it was assessed by triplicate analysis of certified reference materials of water (SRM 1643e) and fish (DORM-2).63±0.0 M HNO3 (Merck) and filtered by filter paper (Whatman 42) put together to 25 mL in PTFE covered The monthly concentrations of lead in water samples remained below the WHO standard of 50 µg L-1 and the total mean concentration of Pb 0. and duplicate samples. Analytical parameters are specified in Table 2. Atomic absorption spectrometer of Hitachi Ltd. analytical blanks and certified samples with known concentrations of lead were prepared and analyzed using the same procedure and regents.5 Wave Length (nm) 283. Their certified values and observed values are given in Table 3.52±0. Environ. than it was heated on electric hot plate 80 C (Model ARE Velp. The monthly variation during 2004 is shown in Table VI.2 grams. Lead a Temperature range C/time (s). compared with the WHO standard of 50 µg L-1. dried content of gill.04 µg L-1 was considerably lower during the present study.225 µg L-1. Italy) was used for acid digestion of fish tissues samples. 2:1 ratio). 500 mL of water samples were pre concentrated 20 times by heating at 80 C on electric hot plate (Model ARE Velp. During 2005 the maximum lead concentration was 0.066±0. liver and muscles were digested in a mixture of (HNO3 10 mL and H2O2 5 mL. No sequenced data from water samples was observed during the present study. J. For lead analysis. Analytical results of certified reference materials Water (SRM 1643e) Our Certified values. S. 19. Table 3.. procedural blank measurement. Hollow cathode lamps were used as radiation sources.13 Pak.35 Fish (DORM-2) Our values. Vol. filtered by filter paper (Whatman 42) and kept under 4 C for further atomic absorption analysis [18].N. (µg L-1) (µg L-1) Mg (NO3)2 Carrier gas 200mL/min and sample volume 10µL + 10µL modifier for Lead. For the accuracy of the determination procedure. Measurement spectrometer conditions for atomic absorption Electrothermal atomic absorption (ETAAS) Lamp current (mA) 7. Model 180-50.21 19. No. 5721-2 with a deuterium lamp back corrector equipped with a 10 cm burner head and graphite furnace GA-03. values. as shown in Table VII.008 Analytical procedure Lake water Results Lake water analysis The analytical data quality was ensured through careful standardization. Anal. 9. Quality control Quality control.3 Slit-Width (nm) Cuvette 1.225 µg L-1. Dissolution of fish samples for metal analysis 0. The monthly variation of lead in water samples from Keenjhar Lake during 2003 is shown in Table V. Italy) for digestion. with a maximum lead concentration of 0. an electric hot plate 80 C (Model ARE Velp.007 0. Ten percent of the acid treated complex water samples were duplicated as a quality assurance requirement. 1 (2008) tube and kept under 4 C for further analysis as stock solution. 10 mL of 2M HNO3 (Merck) was added prior to digestion.3 Tube Dry 80-120/15a Ash 300-600/15a Atomization 2000-2100/5a Cleaning 2100-2400/2a Chemical modifier One-way Analysis of variance (ANOVA) was performed [19]. . Certified (mg kg -1) values (mg kg -1) 0.065±0. Italy) and covered with watch glasses which result in slight boiling of sample. Chem. Data treatment by statistical method Table 2. Hitachi Model 056 recorder was used for recording analytical data for the lead under investigation. Apparatus Polytetrafluoroethylene (PTFE) tubes having a volume of 50 mL were used for dissolving the fish samples. with a maximum lead concentration of 0. transparent solution was obtained. After heating for 30 minutes 5 mL HNO3 (Merck) was added.235 µg L-1. The content of flask was chilled and diluted with 2.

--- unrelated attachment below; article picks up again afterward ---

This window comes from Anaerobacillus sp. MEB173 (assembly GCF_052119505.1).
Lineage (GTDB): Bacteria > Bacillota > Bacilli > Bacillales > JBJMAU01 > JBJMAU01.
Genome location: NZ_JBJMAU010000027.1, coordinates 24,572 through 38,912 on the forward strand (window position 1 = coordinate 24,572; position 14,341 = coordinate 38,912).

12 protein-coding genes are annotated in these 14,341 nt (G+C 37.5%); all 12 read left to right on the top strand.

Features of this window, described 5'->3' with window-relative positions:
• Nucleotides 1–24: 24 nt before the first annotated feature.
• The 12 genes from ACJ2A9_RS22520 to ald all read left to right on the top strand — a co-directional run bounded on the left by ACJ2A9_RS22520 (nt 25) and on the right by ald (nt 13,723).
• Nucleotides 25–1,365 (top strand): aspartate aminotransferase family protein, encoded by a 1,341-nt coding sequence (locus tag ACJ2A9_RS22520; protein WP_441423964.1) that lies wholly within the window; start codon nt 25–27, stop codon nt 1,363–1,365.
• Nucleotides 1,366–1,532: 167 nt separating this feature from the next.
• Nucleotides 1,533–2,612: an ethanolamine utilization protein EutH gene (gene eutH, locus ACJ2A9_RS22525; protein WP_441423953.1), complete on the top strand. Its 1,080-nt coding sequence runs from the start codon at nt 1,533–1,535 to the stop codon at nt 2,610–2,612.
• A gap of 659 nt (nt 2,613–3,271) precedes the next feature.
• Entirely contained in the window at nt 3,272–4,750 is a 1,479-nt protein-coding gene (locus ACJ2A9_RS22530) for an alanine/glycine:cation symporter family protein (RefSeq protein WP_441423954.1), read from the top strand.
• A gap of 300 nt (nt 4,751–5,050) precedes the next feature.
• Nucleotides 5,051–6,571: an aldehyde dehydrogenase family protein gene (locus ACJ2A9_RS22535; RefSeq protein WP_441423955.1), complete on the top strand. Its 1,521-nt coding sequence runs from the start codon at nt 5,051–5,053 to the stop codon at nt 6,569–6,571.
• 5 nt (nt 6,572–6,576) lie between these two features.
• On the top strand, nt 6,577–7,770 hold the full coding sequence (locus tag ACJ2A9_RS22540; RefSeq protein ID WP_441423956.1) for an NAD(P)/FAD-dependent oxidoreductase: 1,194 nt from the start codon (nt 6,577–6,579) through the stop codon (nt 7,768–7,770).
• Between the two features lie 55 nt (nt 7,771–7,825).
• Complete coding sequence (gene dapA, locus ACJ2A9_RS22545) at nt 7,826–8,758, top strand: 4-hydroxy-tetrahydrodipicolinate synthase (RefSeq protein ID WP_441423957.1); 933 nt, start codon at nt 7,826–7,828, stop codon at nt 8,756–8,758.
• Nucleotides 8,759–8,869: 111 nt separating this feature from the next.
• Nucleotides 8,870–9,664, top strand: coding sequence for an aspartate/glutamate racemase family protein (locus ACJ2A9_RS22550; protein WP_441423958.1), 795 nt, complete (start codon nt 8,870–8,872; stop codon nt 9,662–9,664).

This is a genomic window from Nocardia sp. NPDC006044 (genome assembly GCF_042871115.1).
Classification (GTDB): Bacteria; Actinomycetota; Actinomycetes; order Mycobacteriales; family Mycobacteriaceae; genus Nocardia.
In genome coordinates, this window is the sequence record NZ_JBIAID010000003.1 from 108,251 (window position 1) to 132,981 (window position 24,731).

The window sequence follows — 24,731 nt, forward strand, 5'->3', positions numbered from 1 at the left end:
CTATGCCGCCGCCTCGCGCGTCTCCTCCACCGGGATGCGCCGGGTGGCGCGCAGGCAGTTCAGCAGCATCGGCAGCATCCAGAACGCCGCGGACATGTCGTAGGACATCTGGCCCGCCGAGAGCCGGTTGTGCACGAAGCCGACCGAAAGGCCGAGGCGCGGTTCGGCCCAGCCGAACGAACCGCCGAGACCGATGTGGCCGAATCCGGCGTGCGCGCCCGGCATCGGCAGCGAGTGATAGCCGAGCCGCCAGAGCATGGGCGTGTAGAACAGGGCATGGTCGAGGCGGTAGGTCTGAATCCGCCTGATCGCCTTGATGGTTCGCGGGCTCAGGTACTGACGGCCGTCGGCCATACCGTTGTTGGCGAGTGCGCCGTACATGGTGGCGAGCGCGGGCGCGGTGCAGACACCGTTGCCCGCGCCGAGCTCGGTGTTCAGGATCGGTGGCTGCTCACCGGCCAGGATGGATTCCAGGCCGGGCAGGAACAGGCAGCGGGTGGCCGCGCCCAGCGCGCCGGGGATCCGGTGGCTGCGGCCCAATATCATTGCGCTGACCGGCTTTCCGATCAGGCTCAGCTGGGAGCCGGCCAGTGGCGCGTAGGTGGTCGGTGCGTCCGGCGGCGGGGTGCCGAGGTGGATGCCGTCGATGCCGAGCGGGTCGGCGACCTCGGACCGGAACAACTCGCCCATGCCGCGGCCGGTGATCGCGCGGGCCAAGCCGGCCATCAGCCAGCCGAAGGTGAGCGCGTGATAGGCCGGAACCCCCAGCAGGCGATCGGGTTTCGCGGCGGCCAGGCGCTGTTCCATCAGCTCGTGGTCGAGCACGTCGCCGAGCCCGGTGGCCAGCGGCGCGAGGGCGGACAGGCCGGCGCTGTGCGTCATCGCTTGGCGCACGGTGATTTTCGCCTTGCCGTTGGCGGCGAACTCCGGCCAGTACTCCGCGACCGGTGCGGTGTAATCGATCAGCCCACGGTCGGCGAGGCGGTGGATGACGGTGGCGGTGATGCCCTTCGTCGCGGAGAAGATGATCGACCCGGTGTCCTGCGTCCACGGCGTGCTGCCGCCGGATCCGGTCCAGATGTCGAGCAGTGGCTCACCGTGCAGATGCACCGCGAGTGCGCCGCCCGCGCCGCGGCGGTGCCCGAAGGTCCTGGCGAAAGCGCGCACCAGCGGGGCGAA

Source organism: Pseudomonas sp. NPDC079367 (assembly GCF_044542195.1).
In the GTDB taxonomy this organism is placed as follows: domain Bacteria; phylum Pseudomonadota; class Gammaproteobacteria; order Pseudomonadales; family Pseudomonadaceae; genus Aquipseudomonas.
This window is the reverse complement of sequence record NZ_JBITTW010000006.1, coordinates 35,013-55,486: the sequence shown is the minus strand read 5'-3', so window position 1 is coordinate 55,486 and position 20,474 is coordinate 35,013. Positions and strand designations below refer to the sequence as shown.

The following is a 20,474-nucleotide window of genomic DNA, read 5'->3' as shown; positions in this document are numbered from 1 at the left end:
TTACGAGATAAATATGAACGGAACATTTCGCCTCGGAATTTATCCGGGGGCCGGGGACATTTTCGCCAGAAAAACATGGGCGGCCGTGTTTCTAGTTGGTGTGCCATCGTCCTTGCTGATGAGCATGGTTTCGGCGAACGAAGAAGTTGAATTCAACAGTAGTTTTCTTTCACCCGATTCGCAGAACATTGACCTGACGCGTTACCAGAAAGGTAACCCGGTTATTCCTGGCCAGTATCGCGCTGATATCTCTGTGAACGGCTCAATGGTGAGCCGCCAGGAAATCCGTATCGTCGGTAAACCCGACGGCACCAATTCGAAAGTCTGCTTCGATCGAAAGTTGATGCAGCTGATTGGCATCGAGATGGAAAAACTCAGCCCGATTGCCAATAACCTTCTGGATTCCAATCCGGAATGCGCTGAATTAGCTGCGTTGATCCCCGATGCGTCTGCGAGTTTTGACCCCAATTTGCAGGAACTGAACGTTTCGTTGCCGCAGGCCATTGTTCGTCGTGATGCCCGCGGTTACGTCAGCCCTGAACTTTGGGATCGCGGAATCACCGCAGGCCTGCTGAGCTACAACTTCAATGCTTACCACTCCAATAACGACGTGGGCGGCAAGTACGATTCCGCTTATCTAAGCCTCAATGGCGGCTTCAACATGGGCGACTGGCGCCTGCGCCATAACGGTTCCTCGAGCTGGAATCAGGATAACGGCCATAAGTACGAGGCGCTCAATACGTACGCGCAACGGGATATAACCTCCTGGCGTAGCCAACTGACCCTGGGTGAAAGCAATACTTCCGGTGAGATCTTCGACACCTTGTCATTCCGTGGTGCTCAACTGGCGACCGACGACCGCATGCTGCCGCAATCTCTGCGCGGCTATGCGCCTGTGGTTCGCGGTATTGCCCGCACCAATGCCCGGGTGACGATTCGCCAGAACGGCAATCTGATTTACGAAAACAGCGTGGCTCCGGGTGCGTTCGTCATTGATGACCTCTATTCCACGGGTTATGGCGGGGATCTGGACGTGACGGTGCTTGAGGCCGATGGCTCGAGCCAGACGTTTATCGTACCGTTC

185 (0.21) 0.092 (0.007) 0.01) 0.006) 0.) at respective stations are given in Tables VIII-XVI.02) 0.03) 0.006) 0.14 µg g-1 was detected from muscles at station 3 and maximum 2.01) 0.007) 0. Sep.02) 0.109 (0.085 (0.225 (0.007) 0.007) 0.007) 0.1 (0. The absorbance of lead was high at station 1 during present studies in liver followed by gill and muscle. Oct.108 (0.02) 0.215 (0. Feb.02) 0.093 (0.105 (0.007) 0. Vol.19 µg g-1 was observed from liver at station 2. 1 0.007) 2 0.22 (0.007) 0.007) 0.11 (0.007) 0.003) 0.125 (0. Dec.14-2.01) 0.125 (0.03) 0.215 (0.09 (0.01) 0. Environ.195 (0.01) 0.115 (0.007) 0.1 (0.125 (0.185 (0.007) 0.007) 0.2 (0.007) 0.007) 0.001) 0.105 (0. The concentration of lead in water from Stations 1.093 (0.007) 0.215 (0.215 (0.007) 0.094 (0.225 (0.12 (0.093 (0.01) 0.007) 0. minimum 0.68 µg g-1 (dry weight).14 Pak. lead concentration ranged between 0.105 (0.007) 0.2 (0.02) Table 6.) is given in Table IV. Mar.11 (0. April May June July Aug.008) 0.092 (0.03) 0.155 (0.083 (0.12 (0. No.03) 0.22 (0.095 (0. with P < 0.115 (0.007) 0.02) 0.2 (0.142.03) 0. 2 and 3 during 2005 Pb concentration in µg L-1 at indicated sampling period: mean (standard deviation) Station Jan.185 (0.01) 0.093 (0.108 (0. minimum 1.105 (0.02) . Sep.03) 0.135 (0.195 (0.00.13 (0.01) 0. During 2005.01) 0. Jan.02) 0.007) 0.02) 0.02) 2 0. gill and liver) of Catla catla (Ham.007) 0.115 (0.11 (0. The concentration of lead in water from Stations 1.093 (0.02) 0.089 (0.01) 0.007) 0.04) 0.007) 2 0.099 (0.09 (0.007) 3 0.59 µg g-1 was observed from muscle at station 2 and maximum 2.105 (0.19 µg g-1 (dry weight) during 2003.007) 0.104 (0. Nov.02) 0.007) 0.01) 0. Feb. during present studies.1 (0. 1 (2008) Fish samples analysis The moisture content % (Mean±SD) from tissues (Muscle.03) 0.007) 0.13 (0.2 µg g-1 was observed from liver at station 2. The concentration of lead in water from Stations 1.109 (0.215 (0.076 (0.125 (0. 2 and 3 during 2004 Pb concentration in µg L-1 at indicated sampling period: mean (standard deviation) Station Jan. 1 0.085 (0. Mar.0115 (0.008) 0. April May June July Aug.59-2.007) (0.21 µg g-1 (dry weight).125 (0.093 (0.007) 0.68 µg g -1 form liver at station 1.007) 0.125 (0.006) 0.125 0.03) 0.098 (0.109 (0.09 (0. 2 and 3 during 2003 Pb concentration in µg L-1 at indicated sampling period: mean (standard deviation) Station.175 (0.01) 0.105 (0. Sep.01) 0.225 (0.007) 0.005.215 (0.007) 0.007) 0.114 (0.115 (0. April May June July Aug.109 (0.205 (0.105 (0.215 (0.14 (0.01) 3 0. Absorption of lead varies between 1.185 (0.01) 0.13 (0.004) Table 5.2 (0.01) 0.125 (0.185 (0.235 (0.03) 0.097 (0.004) 0.14 µg g-1 was detected from muscle at station 3 and maximum 2. Dec. total mean lead concentration was considerably lower.005) 0. Table 4.22 (0.02) 0.007) 0.205 (0. Feb.02) 0. The monthly variations in concentration of lead from tissues of Catla catla (Ham.006) 0.115 (0. 9. 1 0. Dec.084 (0.22 (0. Nov. Anal. Oct.099 (0.21 (0.22 (0. Nov.098 (0. Mar.007) 0.006) 0.03) 0.105 (0.01) 0.006) 0. Oct. minimum 1.03) 0.195 (0. Chem. J.007) 0. Concentration of lead during 2004 ranges among 1.03) 0.007) 0.03) 0.02) 0.205 (0.215 (0.001) 3 0.205 (0.13 (0.007) 0.007) 0.21 (0.007) 0.007) 0.03) 0.04) 0.01) 0.125 (0.185 (0.007) 0.01) 0.077 (0.